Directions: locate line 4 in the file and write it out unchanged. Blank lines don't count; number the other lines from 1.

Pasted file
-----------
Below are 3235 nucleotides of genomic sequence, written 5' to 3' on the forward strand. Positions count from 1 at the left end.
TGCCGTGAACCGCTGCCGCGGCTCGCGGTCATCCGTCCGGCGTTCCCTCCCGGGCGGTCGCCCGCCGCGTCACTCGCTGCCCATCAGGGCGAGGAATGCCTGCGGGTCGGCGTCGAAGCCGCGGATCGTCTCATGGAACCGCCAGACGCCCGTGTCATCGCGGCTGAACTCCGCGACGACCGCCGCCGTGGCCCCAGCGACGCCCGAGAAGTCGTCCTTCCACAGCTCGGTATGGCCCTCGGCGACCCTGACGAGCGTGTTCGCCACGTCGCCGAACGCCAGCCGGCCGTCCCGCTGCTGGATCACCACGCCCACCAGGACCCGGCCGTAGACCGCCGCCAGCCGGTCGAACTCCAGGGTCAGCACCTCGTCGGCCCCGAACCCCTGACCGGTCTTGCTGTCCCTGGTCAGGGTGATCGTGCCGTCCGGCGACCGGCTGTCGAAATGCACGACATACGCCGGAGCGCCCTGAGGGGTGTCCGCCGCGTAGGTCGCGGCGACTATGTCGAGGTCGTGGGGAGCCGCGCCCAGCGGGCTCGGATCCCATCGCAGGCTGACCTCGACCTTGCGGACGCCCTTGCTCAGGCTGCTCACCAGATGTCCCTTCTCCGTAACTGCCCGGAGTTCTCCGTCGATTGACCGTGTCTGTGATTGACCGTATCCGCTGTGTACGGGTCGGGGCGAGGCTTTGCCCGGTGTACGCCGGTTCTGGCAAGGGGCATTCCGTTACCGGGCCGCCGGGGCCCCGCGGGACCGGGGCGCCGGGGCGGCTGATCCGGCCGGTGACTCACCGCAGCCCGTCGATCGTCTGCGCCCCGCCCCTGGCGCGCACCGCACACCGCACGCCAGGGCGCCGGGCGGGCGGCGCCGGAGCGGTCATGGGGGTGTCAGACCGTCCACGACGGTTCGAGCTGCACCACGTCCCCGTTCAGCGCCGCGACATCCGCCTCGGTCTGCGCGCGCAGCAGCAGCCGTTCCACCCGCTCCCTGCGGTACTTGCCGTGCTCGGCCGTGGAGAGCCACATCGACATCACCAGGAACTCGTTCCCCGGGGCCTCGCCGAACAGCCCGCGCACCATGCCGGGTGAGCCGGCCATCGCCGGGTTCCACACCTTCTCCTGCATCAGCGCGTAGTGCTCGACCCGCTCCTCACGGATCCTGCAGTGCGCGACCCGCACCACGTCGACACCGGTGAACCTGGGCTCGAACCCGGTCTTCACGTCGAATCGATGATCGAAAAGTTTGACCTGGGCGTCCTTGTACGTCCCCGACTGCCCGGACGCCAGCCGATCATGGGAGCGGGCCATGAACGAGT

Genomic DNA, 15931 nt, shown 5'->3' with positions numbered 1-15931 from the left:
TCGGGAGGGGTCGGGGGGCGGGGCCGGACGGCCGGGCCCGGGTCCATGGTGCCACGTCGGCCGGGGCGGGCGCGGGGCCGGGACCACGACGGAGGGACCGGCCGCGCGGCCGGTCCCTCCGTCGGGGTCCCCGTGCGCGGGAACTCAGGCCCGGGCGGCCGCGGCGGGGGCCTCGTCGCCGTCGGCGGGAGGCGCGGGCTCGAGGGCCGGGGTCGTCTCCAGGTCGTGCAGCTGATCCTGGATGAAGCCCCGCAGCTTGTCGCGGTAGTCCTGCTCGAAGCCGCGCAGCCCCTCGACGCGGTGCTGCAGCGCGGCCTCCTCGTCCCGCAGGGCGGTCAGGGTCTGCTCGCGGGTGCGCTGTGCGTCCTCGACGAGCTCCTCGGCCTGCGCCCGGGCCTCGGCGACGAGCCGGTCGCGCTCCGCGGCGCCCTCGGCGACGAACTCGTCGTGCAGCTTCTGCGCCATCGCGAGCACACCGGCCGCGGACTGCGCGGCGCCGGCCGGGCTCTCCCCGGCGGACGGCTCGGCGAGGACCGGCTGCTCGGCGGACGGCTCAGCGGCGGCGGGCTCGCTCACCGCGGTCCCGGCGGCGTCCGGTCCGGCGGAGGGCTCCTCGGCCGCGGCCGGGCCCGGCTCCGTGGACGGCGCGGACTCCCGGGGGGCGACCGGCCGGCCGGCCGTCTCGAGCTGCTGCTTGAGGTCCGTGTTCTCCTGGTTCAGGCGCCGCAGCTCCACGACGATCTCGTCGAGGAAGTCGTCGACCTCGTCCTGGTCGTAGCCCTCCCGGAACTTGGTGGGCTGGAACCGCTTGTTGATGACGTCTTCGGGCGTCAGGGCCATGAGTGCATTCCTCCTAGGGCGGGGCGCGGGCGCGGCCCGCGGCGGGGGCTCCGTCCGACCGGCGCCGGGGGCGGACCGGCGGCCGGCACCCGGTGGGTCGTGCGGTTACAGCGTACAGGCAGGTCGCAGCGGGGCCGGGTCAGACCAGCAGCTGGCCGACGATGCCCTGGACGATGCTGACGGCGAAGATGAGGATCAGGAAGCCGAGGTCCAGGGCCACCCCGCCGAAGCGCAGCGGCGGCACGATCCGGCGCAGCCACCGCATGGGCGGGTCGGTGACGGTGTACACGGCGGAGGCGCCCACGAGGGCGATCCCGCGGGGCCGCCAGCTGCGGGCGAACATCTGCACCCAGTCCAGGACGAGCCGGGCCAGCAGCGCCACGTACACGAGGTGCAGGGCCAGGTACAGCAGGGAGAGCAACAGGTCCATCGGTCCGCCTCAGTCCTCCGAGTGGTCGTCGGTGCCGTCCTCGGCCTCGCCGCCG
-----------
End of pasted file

TCGGGAGGGGTCGGGGGGCGGGGCCGGACGGCCGGGCCCGGGTCCATGGTGCCACGTCGGCCGGGGCGGGCGCGGGGCCGGGACCACGACGGAGGGACCGGCCGCGCGGCCGGTCCCTCCGTCGGGGTCCCCGTGCGCGGGAACTCAGGCCCGGGCGGCCGCGGCGGGGGCCTCGTCGCCGTCGGCGGGAGGCGCGGGCTCGAGGGCCGGGGTCGTCTCCAGGTCGTGCAGCTGATCCTGGATGAAGCCCCGCAGCTTGTCGCGGTAGTCCTGCTCGAAGCCGCGCAGCCCCTCGACGCGGTGCTGCAGCGCGGCCTCCTCGTCCCGCAGGGCGGTCAGGGTCTGCTCGCGGGTGCGCTGTGCGTCCTCGACGAGCTCCTCGGCCTGCGCCCGGGCCTCGGCGACGAGCCGGTCGCGCTCCGCGGCGCCCTCGGCGACGAACTCGTCGTGCAGCTTCTGCGCCATCGCGAGCACACCGGCCGCGGACTGCGCGGCGCCGGCCGGGCTCTCCCCGGCGGACGGCTCGGCGAGGACCGGCTGCTCGGCGGACGGCTCAGCGGCGGCGGGCTCGCTCACCGCGGTCCCGGCGGCGTCCGGTCCGGCGGAGGGCTCCTCGGCCGCGGCCGGGCCCGGCTCCGTGGACGGCGCGGACTCCCGGGGGGCGACCGGCCGGCCGGCCGTCTCGAGCTGCTGCTTGAGGTCCGTGTTCTCCTGGTTCAGGCGCCGCAGCTCCACGACGATCTCGTCGAGGAAGTCGTCGACCTCGTCCTGGTCGTAGCCCTCCCGGAACTTGGTGGGCTGGAACCGCTTGTTGATGACGTCTTCGGGCGTCAGGGCCATGAGTGCATTCCTCCTAGGGCGGGGCGCGGGCGCGGCCCGCGGCGGGGGCTCCGTCCGACCGGCGCCGGGGGCGGACCGGCGGCCGGCACCCGGTGGGTCGTGCGGTTACAGCGTACAGGCAGGTCGCAGCGGGGCCGGGTCAGACCAGCAGCTGGCCGACGATGCCCTGGACGATGCTGACGGCGAAGATGAGGATCAGGAAGCCGAGGTCCAGGGCCACCCCGCCGAAGCGCAGCGGCGGCACGATCCGGCGCAGCCACCGCATGGGCGGGTCGGTGACGGTGTACACGGCGGAGGCGCCCACGAGGGCGATCCCGCGGGGCCGCCAGCTGCGGGCGAACATCTGCACCCAGTCCAGGACGAGCCGGGCCAGCAGCGCCACGTACACGAGGTGCAGGGCCAGGTACAGCAGGGAGAGCAACAGGTCCATCGGTCCGCCTCAGTCCTCCGAGTGGTCGTCGGTGCCGTCCTCGGCCTCGCCGCCG